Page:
Surveys indicate that over 70% of Americans would prefer to take their pets along when they travel. If you’re considering a trip with your pet, there are a number of steps you can take to make your trip safer and more fun for both of you. If you’re planning to leave your friend behind, there are a number of steps to make that transition easier too.
Taking your pet along
- Time your trip after a vet visit. You’ll want a health certificate indicating that your pet is healthy and able to travel and a listing of current vaccinations. If your pet gets lost, having those records can help you get him or her out faster.
- Tag your pet just as you would your luggage. If you get separated during travel, you’ll have a better chance of being reunited if your pet is wearing an ID tag with current phone numbers. If you’re open to the idea of a microchip, that’s an excellent way of ‘tagging’ your pet on the inside (just as you would your luggage).
- Invest in a quality pet carrier. To fly with your pet, you’ll need an airline-approved carrier, but any good pet carrier will also keep your friend safe while riding in taxis, trains, and even a rickshaw.
If your trip will involve travel by car, do some practice runs with your pet if you don’t already take them places in the car. Take them along with you to the grocery store or just around town to see how they do in their carrier and to get them used to this new thing.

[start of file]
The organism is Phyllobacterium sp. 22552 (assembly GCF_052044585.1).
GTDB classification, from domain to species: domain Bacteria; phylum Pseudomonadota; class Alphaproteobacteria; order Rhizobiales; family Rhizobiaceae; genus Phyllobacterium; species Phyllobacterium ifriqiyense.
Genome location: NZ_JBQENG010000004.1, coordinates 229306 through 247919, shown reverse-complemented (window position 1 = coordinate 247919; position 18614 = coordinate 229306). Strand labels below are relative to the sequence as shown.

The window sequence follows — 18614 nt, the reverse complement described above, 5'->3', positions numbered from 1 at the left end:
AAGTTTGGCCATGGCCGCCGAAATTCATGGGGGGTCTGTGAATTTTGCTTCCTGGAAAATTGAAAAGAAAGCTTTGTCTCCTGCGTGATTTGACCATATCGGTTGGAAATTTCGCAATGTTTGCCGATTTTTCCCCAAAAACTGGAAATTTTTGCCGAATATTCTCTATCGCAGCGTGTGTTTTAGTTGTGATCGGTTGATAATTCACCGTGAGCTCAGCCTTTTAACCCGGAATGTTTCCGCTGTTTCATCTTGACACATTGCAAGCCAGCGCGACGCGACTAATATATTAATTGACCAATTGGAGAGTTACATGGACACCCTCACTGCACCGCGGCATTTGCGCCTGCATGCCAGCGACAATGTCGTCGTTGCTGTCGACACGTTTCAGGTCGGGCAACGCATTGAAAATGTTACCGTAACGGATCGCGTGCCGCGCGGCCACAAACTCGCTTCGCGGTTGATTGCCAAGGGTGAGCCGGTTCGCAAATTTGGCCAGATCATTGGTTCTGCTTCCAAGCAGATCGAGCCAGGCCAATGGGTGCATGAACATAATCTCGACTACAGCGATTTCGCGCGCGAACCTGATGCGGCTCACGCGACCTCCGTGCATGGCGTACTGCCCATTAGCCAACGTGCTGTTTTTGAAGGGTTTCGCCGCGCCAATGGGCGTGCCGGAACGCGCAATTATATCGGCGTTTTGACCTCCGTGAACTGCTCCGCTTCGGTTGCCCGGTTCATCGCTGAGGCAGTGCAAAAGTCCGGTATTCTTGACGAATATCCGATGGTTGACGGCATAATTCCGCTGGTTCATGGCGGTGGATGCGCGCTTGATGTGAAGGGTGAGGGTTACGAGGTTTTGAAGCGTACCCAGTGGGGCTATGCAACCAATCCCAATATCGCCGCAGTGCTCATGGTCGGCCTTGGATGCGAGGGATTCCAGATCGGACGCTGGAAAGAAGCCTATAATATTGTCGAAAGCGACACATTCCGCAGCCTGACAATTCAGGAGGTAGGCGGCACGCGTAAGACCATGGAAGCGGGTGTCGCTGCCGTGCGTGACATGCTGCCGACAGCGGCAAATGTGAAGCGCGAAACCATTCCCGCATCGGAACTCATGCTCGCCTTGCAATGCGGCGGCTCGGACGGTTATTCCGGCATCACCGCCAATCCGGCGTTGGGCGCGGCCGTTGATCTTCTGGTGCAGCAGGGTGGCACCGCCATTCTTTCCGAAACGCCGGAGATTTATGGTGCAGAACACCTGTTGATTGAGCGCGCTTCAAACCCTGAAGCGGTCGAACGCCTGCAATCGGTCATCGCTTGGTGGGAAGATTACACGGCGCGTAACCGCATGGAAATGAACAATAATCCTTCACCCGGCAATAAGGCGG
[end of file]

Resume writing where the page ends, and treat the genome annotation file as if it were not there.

- Some travel insurance plans include coverage for your furry friends too.
- See this post on traveling with your dog from the U.S. to Europe too.
- See this post for pet-safe traveling tips, whether in the car or on a plane.
Leaving your pet behind
Most pet parents find leaving their friends behind stressful and often report that their pet finds it stressful as well. For many of us, our pets are not only our best friend, we’re their best friend too and losing your best friend – even for a time – is scary.
The best scenario for pets is to have someone they know and like stay over instead. This may be a friend, a family member, or neighbor, but it should be someone your pet already knows very well.
If your pet sitter can’t stay in your home, having them visit your home while you’re away is another option. If the pet is comfortable staying in the pet sitter’s home, that can work as well. The key, however, is having a good level of experience with the situation. That means you, your pet, and the sitter getting used to each other and used to the new arrangement. You might have the pet sitter visit a few times before your trip, walk or play with your pet, even spend a little time alone with the pet as you leave the house so they are used to each other without you around. This also gives you and your pet sitter a chance to review strategy with what you discover.
Before you leave on your trip, be sure to leave your pet sitter a written copy of the following:
- your itinerary and contact information
- your vet’s number and address
- feeding and walking schedule
- any behavior quirks, such as hating the sound of the vacuum (although if the sitter is familiar with the pet, this shouldn’t be an issue)
- favorite toys and rituals, such as needing to go outside at a particular time